Remote Learning Tips

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As we experience an unprecedented school year, our foremost wish is that you and your loved ones are well.

Many school districts and private schools are using a virtual or hybrid model.  Since this is uncharted territory for parents and educators alike, we have created some tips and tools that you and your family may find to be helpful whether you have one child or multiple children attending school this year.

Tip #1: During remote/virtual/hybrid learning, consider the environmental factors that are within your control.

  • Establish and follow a daily routine. Keep in mind that a routine is different from a schedule. This model is more conducive to the flexibility that will be required to adapt to different learning needs and circumstantial changes.
  • Find a rhythm to the day that allows your child to follow the school schedule while also providing for adequate physical activity and good sleep.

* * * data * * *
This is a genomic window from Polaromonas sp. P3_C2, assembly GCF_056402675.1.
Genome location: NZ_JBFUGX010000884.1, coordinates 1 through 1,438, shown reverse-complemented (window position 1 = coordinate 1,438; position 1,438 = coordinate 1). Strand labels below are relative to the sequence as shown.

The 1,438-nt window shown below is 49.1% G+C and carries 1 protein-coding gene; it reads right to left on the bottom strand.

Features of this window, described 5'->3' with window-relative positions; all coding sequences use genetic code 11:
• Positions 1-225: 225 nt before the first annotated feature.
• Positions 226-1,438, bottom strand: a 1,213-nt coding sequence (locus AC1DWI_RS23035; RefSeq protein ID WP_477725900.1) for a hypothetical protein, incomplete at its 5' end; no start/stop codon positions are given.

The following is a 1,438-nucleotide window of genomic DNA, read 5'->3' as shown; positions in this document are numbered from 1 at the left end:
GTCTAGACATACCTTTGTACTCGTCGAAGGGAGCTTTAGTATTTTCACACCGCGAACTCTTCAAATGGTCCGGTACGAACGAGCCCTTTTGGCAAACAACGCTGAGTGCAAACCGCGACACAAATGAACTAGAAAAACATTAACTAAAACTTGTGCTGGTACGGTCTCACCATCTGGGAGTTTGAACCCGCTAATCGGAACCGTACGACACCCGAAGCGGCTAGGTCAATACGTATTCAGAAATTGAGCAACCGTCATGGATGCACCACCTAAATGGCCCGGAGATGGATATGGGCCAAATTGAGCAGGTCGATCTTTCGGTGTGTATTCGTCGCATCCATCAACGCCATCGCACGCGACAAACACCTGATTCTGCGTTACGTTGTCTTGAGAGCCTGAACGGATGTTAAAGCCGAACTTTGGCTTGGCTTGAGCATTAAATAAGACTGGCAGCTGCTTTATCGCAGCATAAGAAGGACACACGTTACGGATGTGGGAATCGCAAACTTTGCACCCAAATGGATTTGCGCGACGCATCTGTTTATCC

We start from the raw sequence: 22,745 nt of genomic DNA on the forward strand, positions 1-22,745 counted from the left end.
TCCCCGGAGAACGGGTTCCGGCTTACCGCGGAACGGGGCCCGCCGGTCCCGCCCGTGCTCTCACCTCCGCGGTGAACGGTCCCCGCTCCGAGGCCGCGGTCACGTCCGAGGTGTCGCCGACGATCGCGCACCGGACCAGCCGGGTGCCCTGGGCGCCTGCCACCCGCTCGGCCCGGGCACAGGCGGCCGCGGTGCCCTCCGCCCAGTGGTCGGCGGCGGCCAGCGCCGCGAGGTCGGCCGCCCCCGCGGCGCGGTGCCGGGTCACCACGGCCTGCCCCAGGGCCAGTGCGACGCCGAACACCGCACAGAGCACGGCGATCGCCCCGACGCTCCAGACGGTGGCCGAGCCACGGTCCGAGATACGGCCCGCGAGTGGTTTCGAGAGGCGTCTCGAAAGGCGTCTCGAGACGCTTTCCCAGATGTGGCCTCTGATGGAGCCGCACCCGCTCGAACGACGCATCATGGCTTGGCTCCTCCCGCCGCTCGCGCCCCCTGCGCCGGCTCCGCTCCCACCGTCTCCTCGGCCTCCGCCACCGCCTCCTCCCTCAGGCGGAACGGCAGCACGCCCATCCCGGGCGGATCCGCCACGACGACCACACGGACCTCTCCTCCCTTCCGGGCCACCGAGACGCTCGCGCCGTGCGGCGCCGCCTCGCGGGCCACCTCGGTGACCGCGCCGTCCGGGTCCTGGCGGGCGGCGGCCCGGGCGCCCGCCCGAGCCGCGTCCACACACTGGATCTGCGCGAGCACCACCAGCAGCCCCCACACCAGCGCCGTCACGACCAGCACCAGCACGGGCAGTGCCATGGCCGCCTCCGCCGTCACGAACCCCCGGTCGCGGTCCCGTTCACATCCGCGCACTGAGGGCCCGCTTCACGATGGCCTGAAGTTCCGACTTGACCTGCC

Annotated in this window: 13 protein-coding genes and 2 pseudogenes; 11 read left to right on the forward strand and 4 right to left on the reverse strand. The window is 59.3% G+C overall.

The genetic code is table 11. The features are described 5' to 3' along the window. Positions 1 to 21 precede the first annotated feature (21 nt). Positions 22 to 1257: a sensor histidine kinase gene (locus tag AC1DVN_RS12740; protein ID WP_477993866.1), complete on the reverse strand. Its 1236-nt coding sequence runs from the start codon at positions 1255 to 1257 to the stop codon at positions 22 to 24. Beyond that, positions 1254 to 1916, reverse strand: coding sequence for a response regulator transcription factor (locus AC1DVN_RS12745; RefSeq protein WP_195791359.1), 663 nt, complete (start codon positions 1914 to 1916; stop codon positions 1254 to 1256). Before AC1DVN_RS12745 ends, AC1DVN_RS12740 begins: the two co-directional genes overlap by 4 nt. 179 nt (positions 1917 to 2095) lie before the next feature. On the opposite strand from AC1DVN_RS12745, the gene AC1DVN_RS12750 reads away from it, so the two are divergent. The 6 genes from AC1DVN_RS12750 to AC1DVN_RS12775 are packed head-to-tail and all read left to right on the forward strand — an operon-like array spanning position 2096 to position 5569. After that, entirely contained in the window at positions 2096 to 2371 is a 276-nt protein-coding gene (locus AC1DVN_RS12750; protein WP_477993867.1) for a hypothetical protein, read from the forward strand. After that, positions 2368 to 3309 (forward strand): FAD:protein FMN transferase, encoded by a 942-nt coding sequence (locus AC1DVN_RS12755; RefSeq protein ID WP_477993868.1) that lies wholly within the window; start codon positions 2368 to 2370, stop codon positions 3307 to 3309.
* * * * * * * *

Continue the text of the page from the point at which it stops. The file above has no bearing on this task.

• Create a distinct, semi-private space for your child to work.
    • Keep it low distraction. Use headphones or a white noise machine to limit auditory distractions.
    • Identify a space where you can keep them in your sight, but in a relatively low traffic/activity area in your home. If necessary, consider using a cardboard (science fair type) display to minimize visual distractions. Collaborate with your child to make it comfortable to them.
    • Stock the area with the materials they will need – and only the materials they will need. Academic books and supplies should be kept close by, but only have available what your child will need for that session. You can change materials at breaktimes.
    • Match the location to the intensity of the work. Be flexible. For example, independent reading can be done in a comfortable chair, but an essay should be completed at the desk or kitchen table.